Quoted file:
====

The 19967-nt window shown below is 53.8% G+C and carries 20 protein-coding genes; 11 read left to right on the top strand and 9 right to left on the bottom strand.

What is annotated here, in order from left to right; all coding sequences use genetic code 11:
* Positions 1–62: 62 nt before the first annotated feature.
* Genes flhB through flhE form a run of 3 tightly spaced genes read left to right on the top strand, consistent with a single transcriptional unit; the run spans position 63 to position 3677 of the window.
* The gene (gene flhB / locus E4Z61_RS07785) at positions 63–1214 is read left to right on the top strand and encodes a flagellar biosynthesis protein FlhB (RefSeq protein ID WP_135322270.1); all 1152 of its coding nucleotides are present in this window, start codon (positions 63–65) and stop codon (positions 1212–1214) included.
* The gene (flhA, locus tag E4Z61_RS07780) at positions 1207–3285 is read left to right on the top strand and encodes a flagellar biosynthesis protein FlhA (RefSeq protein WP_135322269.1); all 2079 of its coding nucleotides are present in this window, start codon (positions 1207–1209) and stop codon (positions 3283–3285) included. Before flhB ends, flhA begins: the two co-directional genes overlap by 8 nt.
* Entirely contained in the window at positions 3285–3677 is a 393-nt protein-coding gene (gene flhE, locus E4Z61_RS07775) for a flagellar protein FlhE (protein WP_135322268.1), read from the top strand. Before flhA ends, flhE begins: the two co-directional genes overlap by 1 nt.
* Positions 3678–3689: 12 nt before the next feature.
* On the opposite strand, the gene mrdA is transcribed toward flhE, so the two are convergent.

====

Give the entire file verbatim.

The 19967-nt window shown below is 53.8% G+C and carries 20 protein-coding genes; 11 read left to right on the top strand and 9 right to left on the bottom strand.

What is annotated here, in order from left to right; all coding sequences use genetic code 11:
* Positions 1–62: 62 nt before the first annotated feature.
* Genes flhB through flhE form a run of 3 tightly spaced genes read left to right on the top strand, consistent with a single transcriptional unit; the run spans position 63 to position 3677 of the window.
* The gene (gene flhB / locus E4Z61_RS07785) at positions 63–1214 is read left to right on the top strand and encodes a flagellar biosynthesis protein FlhB (RefSeq protein ID WP_135322270.1); all 1152 of its coding nucleotides are present in this window, start codon (positions 63–65) and stop codon (positions 1212–1214) included.
* The gene (flhA, locus tag E4Z61_RS07780) at positions 1207–3285 is read left to right on the top strand and encodes a flagellar biosynthesis protein FlhA (RefSeq protein WP_135322269.1); all 2079 of its coding nucleotides are present in this window, start codon (positions 1207–1209) and stop codon (positions 3283–3285) included. Before flhB ends, flhA begins: the two co-directional genes overlap by 8 nt.
* Entirely contained in the window at positions 3285–3677 is a 393-nt protein-coding gene (gene flhE, locus E4Z61_RS07775) for a flagellar protein FlhE (protein WP_135322268.1), read from the top strand. Before flhA ends, flhE begins: the two co-directional genes overlap by 1 nt.
* Positions 3678–3689: 12 nt before the next feature.
* On the opposite strand, the gene mrdA is transcribed toward flhE, so the two are convergent.